NSW Executive & Council 2022
The NSW Executive and Council were elected at the AGM on March 15, 2022 and will be in their elected positions until the AGM later this year, tentatively planned for November 2022.
Ian Lincoln has been president of the Australian Institute of International Affairs, New South Wales, since December 2017. He was vice president from 2015 to 2017 and a member of the AIIA NSW council from 2013. He has previously been a member of the AIIA national conference organising committee, the Australian Outlook commissioning editors group and the national programming working group. He was a member of the AIIA Victoria council from 1993 to 1997.
Ian was in the Department of Foreign Affairs from 1967 to 2000 with postings in Asia, the Pacific, Africa and Europe. Policy work in Canberra included South Asia, South East Asia, the Middle East, arms control, the United Nations, and intelligence policy. He was Consul-General in Noumea, Ambassador to Vietnam, Director of the Foreign Affairs office in Victoria and Deputy High Commissioner in New Zealand. He worked as a training consultant to a number of government departments in Canberra from 2000 to 2002. From 2002 to 2004 he was a member of the Refugee Review Tribunal in Sydney. He graduated with first-class honours in history and political science, with a major in psychology, from the University of Queensland and later obtained an M.Phil. in international relations at the London School of Economics.
Thom Dixon is undertaking a PhD at Macquarie University looking at emerging technology and international security. He is an honorary research fellow with Remi AI, an artificial intelligence company based in Australia and the US. In 2018, he completed a Non-resident WSD-Handa Fellowship with the Pacific Forum on synthetic biology and Australian foreign policy. Thom is an Emerging Leader alumni of the 2017 EU-Australia Leadership Forum and he is the Manager, National Security and Defence at Macquarie University. He regularly writes on issues that occur across research, innovation and international affairs. He is particularly interested in the convergence of engineering biology and artificial intelligence and the impact they will have on international relations.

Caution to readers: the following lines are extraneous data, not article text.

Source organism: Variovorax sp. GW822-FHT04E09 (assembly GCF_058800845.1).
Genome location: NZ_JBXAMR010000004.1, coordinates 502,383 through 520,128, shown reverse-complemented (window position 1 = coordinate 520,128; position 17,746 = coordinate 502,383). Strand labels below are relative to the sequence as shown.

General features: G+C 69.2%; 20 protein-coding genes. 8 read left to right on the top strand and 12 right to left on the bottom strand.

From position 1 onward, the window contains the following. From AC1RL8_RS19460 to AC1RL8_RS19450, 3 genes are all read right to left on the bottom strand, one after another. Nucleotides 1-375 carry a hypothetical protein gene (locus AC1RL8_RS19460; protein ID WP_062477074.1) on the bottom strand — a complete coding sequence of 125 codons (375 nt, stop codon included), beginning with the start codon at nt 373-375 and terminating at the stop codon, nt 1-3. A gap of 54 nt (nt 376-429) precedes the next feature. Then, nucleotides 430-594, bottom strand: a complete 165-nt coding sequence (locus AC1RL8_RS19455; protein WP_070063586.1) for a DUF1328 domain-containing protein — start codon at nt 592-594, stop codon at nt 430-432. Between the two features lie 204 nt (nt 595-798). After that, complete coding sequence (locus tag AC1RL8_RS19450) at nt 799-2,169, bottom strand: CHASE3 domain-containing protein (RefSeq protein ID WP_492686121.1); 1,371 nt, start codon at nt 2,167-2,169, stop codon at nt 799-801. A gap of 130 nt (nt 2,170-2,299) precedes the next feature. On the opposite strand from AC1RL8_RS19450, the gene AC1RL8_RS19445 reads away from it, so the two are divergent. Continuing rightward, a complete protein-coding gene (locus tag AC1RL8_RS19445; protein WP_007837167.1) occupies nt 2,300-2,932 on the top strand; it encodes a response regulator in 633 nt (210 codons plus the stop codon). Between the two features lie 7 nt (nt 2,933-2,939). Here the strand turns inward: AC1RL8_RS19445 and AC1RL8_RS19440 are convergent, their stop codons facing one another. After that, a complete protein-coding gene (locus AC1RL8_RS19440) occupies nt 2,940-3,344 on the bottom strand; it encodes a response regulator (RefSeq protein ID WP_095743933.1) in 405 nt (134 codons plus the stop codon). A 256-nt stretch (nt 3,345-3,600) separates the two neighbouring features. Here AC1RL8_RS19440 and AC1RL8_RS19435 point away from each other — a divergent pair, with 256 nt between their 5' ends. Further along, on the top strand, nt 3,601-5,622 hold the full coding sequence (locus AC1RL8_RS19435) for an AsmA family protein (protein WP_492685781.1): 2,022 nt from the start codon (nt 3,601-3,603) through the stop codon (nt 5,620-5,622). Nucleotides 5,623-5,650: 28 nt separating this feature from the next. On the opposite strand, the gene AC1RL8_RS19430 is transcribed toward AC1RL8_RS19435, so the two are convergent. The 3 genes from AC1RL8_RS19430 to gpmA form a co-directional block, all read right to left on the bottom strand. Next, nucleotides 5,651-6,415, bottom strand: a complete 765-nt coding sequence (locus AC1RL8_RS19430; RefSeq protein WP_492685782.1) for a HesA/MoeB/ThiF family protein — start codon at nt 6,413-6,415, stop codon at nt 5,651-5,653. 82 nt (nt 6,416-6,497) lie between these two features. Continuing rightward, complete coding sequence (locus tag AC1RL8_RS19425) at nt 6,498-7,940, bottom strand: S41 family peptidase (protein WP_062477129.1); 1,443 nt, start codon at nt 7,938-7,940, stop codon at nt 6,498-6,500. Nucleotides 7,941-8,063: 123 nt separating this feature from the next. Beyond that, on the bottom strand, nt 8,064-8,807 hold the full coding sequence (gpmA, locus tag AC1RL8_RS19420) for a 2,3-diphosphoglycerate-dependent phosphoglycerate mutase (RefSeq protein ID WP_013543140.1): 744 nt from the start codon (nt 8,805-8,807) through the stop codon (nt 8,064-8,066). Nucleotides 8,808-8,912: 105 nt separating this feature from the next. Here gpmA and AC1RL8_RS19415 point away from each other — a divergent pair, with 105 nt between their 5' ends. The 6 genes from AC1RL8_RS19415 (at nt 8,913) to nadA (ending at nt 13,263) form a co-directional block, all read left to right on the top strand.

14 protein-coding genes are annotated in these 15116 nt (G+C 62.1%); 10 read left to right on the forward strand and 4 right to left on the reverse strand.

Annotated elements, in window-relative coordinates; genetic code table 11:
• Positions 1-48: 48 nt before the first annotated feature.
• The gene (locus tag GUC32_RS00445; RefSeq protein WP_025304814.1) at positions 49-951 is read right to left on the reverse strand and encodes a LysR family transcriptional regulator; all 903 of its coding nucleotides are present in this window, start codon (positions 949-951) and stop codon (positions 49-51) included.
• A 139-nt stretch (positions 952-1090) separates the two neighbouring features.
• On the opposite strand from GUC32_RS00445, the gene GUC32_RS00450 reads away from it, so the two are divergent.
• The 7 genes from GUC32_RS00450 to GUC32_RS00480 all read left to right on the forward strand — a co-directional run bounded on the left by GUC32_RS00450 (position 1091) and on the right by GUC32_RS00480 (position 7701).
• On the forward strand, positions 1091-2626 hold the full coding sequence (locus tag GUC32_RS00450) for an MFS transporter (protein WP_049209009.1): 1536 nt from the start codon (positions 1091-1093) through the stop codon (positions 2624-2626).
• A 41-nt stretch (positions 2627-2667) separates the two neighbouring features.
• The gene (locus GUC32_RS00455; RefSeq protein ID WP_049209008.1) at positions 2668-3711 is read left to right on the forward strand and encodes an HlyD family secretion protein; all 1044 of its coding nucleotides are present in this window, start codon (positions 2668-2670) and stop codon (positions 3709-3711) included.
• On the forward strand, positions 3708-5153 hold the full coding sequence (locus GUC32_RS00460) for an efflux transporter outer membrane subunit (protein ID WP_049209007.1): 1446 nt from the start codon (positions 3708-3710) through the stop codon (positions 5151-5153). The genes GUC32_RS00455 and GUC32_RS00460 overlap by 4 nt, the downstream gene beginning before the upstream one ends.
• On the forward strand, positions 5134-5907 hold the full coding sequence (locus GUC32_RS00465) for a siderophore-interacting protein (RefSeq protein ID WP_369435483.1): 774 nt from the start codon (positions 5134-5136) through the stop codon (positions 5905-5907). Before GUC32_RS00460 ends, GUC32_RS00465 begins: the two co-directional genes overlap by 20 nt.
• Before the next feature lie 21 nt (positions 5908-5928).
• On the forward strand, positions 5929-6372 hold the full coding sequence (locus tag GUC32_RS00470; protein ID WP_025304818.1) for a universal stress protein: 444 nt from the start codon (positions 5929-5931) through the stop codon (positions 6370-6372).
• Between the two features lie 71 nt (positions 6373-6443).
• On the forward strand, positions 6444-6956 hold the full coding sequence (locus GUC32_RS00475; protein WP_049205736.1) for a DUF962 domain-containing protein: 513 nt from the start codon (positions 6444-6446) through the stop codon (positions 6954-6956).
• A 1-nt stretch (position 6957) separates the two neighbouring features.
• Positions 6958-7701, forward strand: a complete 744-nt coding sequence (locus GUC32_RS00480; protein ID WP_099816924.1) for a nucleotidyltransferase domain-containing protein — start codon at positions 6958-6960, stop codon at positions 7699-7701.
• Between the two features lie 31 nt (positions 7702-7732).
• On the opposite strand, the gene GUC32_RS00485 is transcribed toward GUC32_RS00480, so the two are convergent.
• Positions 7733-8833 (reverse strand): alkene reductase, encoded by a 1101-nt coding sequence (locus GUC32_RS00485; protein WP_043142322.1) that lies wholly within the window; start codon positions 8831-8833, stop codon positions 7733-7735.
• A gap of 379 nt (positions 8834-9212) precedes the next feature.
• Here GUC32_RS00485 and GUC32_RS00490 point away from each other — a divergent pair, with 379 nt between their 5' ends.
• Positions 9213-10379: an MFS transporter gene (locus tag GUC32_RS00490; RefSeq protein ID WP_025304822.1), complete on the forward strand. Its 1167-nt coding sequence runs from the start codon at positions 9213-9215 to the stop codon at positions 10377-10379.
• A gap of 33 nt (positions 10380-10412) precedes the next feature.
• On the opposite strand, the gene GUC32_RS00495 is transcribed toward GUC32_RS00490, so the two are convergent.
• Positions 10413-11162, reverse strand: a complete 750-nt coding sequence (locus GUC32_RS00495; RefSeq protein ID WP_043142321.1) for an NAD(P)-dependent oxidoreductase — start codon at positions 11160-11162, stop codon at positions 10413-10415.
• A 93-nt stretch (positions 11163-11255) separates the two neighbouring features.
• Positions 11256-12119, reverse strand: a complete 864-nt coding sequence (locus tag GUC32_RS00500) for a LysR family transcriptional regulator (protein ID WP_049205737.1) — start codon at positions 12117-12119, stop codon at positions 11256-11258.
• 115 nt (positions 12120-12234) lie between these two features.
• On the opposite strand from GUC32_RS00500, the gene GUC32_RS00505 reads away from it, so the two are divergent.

Michael Lee is the CEO of Global Management Strategic Focus Pty Ltd. The company specialises in business advice, acquisitions, divestments and business turnaround. He retired from the Australia Industry Group (AIG) in 2022. He is still a mentor to many young professionals. In 2019, he invested in a start up online Wellbeing company, Inner Origin Pty Ltd and was appointed personal coach & mentor to the CEO.
He joined the Zip Industries Group in 2001 as group finance director and was promoted to chief operating officer during the Global Financial Crisis (GFC) in 2008. He retired as CEO of the company in December 2014.
Prior to working at ZIP, he worked as finance director at Nick Scali Furniture Pty Ltd (1999 to 2001) and as the operations & finance director at Cenovis Pty Ltd (1989 to 1996) – both leading Australian brands in their own industry.